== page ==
Harvard Mental Health Letter

Vitamins unlikely to revitalize the mind

There is little proof that taking supplements prevents cognitive decline or dementia.

As people age, they tend to suffer from vitamin deficiencies. The elderly are commonly deficient in vitamin B12, for example, because they produce less stomach acid than younger people, and therefore are not as able to metabolize this vitamin from food sources. Age-related changes also make older adults less efficient at producing vitamin D following sun exposure.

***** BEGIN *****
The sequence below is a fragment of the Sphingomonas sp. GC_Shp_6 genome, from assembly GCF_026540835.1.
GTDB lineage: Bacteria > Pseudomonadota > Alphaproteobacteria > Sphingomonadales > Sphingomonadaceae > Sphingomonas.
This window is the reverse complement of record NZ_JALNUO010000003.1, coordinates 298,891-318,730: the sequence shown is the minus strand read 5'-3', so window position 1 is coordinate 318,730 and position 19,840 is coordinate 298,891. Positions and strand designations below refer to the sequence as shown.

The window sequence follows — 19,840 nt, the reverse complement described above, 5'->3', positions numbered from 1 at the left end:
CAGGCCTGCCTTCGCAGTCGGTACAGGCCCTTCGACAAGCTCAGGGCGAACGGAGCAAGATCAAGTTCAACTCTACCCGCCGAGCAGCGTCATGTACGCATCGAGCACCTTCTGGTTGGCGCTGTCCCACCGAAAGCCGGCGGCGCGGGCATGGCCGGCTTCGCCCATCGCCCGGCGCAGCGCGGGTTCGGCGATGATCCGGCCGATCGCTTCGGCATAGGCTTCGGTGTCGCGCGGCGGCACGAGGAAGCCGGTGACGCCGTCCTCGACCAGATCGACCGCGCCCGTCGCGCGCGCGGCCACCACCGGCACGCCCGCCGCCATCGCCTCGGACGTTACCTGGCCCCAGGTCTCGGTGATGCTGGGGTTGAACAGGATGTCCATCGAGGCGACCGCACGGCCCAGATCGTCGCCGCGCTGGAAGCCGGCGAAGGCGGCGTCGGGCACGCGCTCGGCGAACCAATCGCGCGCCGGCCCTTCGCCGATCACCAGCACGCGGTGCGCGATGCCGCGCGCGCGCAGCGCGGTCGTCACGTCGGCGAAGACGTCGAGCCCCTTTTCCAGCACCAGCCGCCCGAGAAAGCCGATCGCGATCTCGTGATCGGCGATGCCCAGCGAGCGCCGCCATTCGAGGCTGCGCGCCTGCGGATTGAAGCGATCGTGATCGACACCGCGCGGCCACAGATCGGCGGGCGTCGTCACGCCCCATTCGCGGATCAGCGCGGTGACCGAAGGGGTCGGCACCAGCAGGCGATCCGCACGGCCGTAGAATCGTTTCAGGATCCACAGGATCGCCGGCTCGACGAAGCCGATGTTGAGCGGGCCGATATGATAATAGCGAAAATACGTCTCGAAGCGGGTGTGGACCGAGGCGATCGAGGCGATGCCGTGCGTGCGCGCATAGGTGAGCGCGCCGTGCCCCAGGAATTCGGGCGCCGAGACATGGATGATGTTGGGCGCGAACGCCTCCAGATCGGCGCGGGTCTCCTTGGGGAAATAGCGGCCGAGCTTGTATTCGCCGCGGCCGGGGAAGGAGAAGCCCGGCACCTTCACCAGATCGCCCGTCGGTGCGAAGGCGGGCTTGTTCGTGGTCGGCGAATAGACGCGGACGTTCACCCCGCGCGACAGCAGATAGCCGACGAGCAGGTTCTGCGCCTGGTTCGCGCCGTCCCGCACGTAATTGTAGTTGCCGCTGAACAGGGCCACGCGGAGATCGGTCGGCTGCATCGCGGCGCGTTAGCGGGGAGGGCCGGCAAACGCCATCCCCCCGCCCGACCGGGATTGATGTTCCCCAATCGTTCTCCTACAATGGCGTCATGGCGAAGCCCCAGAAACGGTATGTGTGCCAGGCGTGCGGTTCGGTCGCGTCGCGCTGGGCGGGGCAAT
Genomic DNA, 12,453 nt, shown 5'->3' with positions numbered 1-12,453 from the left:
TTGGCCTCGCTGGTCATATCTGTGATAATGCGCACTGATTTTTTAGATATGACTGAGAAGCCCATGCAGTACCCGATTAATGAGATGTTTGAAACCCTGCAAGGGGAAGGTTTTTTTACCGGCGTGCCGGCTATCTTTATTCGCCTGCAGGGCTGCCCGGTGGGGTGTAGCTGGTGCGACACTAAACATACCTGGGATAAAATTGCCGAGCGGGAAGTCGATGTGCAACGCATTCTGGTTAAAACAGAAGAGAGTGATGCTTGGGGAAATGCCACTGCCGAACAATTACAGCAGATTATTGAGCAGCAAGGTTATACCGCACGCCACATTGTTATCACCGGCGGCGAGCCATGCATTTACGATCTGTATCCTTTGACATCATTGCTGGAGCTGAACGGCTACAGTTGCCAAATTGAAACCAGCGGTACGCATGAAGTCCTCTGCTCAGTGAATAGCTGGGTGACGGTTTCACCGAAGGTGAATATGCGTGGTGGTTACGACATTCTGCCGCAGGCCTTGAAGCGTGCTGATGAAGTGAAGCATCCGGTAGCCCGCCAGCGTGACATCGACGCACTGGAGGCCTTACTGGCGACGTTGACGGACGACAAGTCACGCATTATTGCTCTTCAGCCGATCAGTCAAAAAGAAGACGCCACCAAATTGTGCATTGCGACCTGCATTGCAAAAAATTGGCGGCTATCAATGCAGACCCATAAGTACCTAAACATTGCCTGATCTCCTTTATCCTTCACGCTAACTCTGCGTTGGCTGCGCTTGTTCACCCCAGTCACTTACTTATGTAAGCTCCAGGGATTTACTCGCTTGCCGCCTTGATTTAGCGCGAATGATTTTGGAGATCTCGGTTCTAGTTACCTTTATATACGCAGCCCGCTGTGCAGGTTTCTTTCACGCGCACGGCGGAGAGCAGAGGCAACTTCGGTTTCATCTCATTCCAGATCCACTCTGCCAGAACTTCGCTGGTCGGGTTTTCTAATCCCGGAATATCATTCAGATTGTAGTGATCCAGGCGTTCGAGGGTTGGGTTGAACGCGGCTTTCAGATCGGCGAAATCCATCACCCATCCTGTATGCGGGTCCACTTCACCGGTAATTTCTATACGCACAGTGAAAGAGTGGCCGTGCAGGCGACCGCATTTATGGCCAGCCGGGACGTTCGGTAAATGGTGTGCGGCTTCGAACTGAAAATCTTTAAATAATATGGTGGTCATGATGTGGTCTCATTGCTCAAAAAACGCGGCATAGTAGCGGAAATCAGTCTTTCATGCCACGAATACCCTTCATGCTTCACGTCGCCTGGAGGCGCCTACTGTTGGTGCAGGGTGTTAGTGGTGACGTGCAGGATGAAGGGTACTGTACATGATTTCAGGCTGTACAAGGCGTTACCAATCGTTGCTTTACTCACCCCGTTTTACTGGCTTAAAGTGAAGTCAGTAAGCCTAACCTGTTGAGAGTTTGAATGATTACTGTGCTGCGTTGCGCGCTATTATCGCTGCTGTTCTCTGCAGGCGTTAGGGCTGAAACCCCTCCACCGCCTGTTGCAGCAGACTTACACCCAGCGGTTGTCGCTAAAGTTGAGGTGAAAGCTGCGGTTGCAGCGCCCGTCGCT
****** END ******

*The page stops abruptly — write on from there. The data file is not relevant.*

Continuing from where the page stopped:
Certain vitamin deficiencies can impair brain functioning. Probably the best known example is vitamin B12 deficiency, which can mimic symptoms of Alzheimer's disease and other types of dementia by causing disorientation and confusion. People can prevent or treat a vitamin B12 deficiency by taking supplements or eating fortified foods — which do not require stomach acid for absorption.

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